Road access to the Amarnath cave is granted; PDP calls it the “biggest crime”

The route through the Baltal base camp in the Ganderbal area of central Kashmir has been widened to connect Dumail with the Amarnath cave.

An important milestone has been reached as the Border Roads Organisation (BRO) extended road connectivity to the holy temple of Amarnath in Jammu and Kashmir, enabling motorized access to the hallowed cave.

The first set of vehicles has arrived at the shrine following the completion of the widening of the road from Dumail to the Amarnath cave via Baltal base camp in the Ganderbal district of central Kashmir, an initiative that is anticipated to improve pilgrims’ comfort and accessibility. The BRO staff was also praised for having accomplished the difficult feat and making history by extending road access to the Amarnath cave shrine.

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Project Beacon is responsible for the upkeep and restoration of the Amarnath Yatra pathways. The BRO shared a video of the vehicles’ journey to the Amarnath cave on X. When the first group of vehicles arrived at the sacred cave, Border Roads employees accomplished a difficult task and made history.

The Pahalgam Development Authority (PDA) maintained the Pahalgam Shrine road in the Anantnag district, while the Public Works Department (PWD) of the Jammu and Kashmir government maintained the Baltal Shrine track in the Ganderbal district.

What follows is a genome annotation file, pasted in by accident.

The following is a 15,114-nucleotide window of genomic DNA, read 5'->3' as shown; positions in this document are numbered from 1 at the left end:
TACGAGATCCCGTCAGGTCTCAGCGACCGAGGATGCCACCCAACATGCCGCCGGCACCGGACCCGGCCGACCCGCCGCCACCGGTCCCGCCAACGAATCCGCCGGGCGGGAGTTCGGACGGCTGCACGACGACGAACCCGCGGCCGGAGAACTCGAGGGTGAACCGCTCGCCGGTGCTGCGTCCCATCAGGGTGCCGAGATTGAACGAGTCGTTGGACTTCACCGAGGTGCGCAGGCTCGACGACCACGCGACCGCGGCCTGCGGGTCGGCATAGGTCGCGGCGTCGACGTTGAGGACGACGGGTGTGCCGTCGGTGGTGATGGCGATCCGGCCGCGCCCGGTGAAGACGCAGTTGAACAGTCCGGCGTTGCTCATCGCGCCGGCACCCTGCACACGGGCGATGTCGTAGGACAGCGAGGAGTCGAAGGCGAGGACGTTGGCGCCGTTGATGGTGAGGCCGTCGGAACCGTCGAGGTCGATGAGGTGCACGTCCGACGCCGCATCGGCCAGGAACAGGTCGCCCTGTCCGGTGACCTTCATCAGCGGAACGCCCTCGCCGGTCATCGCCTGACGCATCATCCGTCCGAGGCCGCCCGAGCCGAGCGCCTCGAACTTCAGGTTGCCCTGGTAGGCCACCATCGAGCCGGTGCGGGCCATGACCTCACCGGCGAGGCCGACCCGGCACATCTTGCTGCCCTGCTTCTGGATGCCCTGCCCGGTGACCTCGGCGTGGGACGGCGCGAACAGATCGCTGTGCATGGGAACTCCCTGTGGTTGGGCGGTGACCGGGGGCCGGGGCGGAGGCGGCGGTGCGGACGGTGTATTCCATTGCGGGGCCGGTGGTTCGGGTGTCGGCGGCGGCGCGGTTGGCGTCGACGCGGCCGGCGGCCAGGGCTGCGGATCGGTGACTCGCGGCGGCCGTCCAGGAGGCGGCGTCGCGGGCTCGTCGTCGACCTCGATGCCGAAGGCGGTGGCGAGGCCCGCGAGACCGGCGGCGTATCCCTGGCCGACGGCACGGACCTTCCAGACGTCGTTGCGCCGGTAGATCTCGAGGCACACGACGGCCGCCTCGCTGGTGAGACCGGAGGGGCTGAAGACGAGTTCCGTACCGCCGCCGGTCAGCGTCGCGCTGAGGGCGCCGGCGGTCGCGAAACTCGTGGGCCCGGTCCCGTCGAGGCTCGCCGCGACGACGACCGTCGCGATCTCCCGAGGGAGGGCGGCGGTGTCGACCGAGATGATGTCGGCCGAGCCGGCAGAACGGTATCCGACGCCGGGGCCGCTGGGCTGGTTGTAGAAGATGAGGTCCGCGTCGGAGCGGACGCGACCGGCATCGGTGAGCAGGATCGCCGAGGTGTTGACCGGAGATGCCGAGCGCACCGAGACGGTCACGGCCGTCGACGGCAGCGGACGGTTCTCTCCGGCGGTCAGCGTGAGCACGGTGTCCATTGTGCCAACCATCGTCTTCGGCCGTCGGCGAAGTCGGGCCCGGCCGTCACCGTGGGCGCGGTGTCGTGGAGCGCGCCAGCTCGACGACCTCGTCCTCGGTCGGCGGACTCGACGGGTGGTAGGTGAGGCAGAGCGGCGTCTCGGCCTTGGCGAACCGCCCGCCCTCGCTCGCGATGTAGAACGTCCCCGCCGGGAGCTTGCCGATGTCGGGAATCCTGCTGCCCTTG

The Amarnath Yatra tracks were turned over to the BRO last September so they could be upgraded and maintained.

Nonetheless, the People’s Democratic Party (PDP) denounced the move, calling it the “biggest crime” against Hinduism.

“This is not history; rather, it is the gravest offense against Hinduism and its natural faith. Our pilgrimages are in the shadow of the Himalayas because Hinduism is all about being fully immersed in spiritual mother nature, PDP spokesman Mohit Bhan wrote in a post on X.

He went on to say that it is wrong to use religious pilgrimages as playgrounds for “mere political gains.” “We are inviting a catastrophe in Kashmir, but we are not learning any lessons from the wrath of God that we witnessed in Joshimath and Kedarnath,” he continued.

In a swift response to Bhan and the PDP, the BJP stated that no trees were removed during the construction of the concrete road leading to the sacred cave sanctuary, which was carried out following a thorough Environmental Impact Assessment.

“Thousands and thousands of people have their faith in Baba Amarnath’s shrine. PDP is attempting to recreate the 2008 land dispute by opposing and pointing out flaws in the road stretch, but the public is smart enough to avoid falling for dishonest tactics once more.

Situated at an elevation of 12,756 feet above sea level and 141 miles from Srinagar, the capital of Jammu and Kashmir, the sacred temple is situated in the Ladar Valley, a region largely encased in snow-capped mountains and glaciers. The Amarnath Yatra attracts thousands of devotees each year, and this year over 4.5 lakh pilgrims visited the sacred site to offer prayers.

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